Every year, riders in the Tour de France race their bicycles for over 2,000 miles. They ride through mountains and across wide plains. They bike through France and neighboring countries. Finally, they cross the finish line in Paris. But the first rider across the line may not win the race.
Stages Along the Way
The whole Tour de France is broken into 21 stages over 23 days. All riders start together each morning. So, to make the competition fair, race organizers keep track of every rider’s time in each stage. They add all of the times together to find out who has the best overall time for the race. The fastest rider ever averaged 25.9 miles per hour during the race. That’s pretty impressive, considering that the course takes bikers up and down several large mountain ranges. Bicycle fans from around the world cheer for their favorite riders, follow the daily race results, and watch television coverage of the Tour.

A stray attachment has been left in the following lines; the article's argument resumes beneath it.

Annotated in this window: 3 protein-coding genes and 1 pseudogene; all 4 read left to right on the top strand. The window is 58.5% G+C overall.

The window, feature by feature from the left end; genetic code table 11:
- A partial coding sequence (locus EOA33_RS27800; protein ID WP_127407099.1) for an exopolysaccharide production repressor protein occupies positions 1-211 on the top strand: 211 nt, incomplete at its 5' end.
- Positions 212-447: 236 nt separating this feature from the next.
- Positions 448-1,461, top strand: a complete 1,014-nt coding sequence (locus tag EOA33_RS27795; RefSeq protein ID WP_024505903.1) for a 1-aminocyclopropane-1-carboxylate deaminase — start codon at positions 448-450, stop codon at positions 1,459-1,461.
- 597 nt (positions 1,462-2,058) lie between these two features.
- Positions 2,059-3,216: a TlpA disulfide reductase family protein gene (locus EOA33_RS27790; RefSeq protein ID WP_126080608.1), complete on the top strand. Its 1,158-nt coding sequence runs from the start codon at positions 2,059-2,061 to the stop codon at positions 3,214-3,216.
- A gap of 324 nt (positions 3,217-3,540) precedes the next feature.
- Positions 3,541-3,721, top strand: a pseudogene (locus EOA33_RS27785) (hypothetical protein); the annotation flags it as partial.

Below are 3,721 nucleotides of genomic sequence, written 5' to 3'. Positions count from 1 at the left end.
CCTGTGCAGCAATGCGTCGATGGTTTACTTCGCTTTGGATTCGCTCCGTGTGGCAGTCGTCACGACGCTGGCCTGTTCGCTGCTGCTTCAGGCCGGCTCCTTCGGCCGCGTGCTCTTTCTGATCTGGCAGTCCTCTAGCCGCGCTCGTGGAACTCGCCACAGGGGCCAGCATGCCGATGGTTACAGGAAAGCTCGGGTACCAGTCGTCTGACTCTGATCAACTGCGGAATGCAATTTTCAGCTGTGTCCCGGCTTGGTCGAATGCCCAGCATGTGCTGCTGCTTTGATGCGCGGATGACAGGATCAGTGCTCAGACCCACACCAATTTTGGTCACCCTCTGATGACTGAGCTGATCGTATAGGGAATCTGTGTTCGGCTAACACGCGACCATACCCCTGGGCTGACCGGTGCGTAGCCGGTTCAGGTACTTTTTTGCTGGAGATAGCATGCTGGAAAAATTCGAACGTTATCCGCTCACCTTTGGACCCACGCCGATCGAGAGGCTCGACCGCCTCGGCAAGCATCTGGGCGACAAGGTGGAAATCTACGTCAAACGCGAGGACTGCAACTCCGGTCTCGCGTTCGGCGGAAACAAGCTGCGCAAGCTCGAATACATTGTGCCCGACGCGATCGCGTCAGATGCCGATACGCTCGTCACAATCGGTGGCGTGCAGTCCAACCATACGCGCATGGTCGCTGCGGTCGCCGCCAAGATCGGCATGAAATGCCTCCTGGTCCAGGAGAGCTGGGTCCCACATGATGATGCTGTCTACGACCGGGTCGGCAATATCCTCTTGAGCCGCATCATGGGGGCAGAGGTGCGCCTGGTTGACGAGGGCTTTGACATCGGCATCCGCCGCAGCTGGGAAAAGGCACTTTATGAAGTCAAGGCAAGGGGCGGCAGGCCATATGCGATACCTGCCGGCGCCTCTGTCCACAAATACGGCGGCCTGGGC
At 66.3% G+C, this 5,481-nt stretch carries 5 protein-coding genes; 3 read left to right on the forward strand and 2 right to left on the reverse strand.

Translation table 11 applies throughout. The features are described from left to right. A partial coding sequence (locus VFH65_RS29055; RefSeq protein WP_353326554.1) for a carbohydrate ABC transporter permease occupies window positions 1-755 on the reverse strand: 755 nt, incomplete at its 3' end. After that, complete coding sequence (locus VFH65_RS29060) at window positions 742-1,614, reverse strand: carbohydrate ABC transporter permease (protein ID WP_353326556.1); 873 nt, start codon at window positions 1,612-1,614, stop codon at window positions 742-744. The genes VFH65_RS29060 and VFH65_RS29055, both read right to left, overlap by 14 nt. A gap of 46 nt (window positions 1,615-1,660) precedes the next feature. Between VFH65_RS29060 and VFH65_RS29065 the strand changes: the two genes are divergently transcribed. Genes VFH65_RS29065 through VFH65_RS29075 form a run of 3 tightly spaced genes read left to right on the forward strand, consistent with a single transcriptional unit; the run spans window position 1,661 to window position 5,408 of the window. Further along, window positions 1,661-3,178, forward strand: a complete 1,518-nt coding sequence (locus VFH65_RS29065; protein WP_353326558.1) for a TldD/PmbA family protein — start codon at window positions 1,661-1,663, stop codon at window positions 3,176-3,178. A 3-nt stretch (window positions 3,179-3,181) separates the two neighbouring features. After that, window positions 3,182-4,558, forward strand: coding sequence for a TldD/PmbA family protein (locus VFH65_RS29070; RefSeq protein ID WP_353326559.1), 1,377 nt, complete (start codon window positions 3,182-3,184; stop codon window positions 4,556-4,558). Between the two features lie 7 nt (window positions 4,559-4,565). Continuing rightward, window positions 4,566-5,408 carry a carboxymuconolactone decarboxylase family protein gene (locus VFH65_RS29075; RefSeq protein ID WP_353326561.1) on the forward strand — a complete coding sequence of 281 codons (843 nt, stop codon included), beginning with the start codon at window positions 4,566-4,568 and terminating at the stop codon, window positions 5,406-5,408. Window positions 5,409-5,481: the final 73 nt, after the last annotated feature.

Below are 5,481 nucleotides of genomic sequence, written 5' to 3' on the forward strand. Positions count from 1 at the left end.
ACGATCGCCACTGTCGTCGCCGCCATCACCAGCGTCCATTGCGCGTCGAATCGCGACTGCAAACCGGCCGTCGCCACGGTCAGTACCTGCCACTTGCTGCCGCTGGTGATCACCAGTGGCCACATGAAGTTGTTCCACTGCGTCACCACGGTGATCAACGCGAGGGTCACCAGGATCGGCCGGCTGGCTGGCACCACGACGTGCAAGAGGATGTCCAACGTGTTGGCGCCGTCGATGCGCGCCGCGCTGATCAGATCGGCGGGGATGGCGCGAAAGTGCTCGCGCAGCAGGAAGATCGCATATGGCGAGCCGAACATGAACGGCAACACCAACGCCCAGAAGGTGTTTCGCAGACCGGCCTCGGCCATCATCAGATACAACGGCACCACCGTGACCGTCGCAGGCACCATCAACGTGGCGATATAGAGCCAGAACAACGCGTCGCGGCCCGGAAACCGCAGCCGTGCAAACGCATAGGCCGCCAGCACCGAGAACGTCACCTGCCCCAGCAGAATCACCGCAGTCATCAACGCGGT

Nine-member teams from around the world compete in the Tour de France. Organizers award prizes to the fastest individual, the fastest team, and the winners of each stage. There are also special prizes for the rider who does best on mountains, the most aggressive rider, and the fastest rider under the age of 25.
See for yourself: http://www.youtube.com/watch?v=h7wPa1Hl5ZA
Watch the videos at the links below to learn about the technology used by the cyclists, the victor of the 2013 (and 100th) Tour de France, and a seven-time winner’s loss of his titles.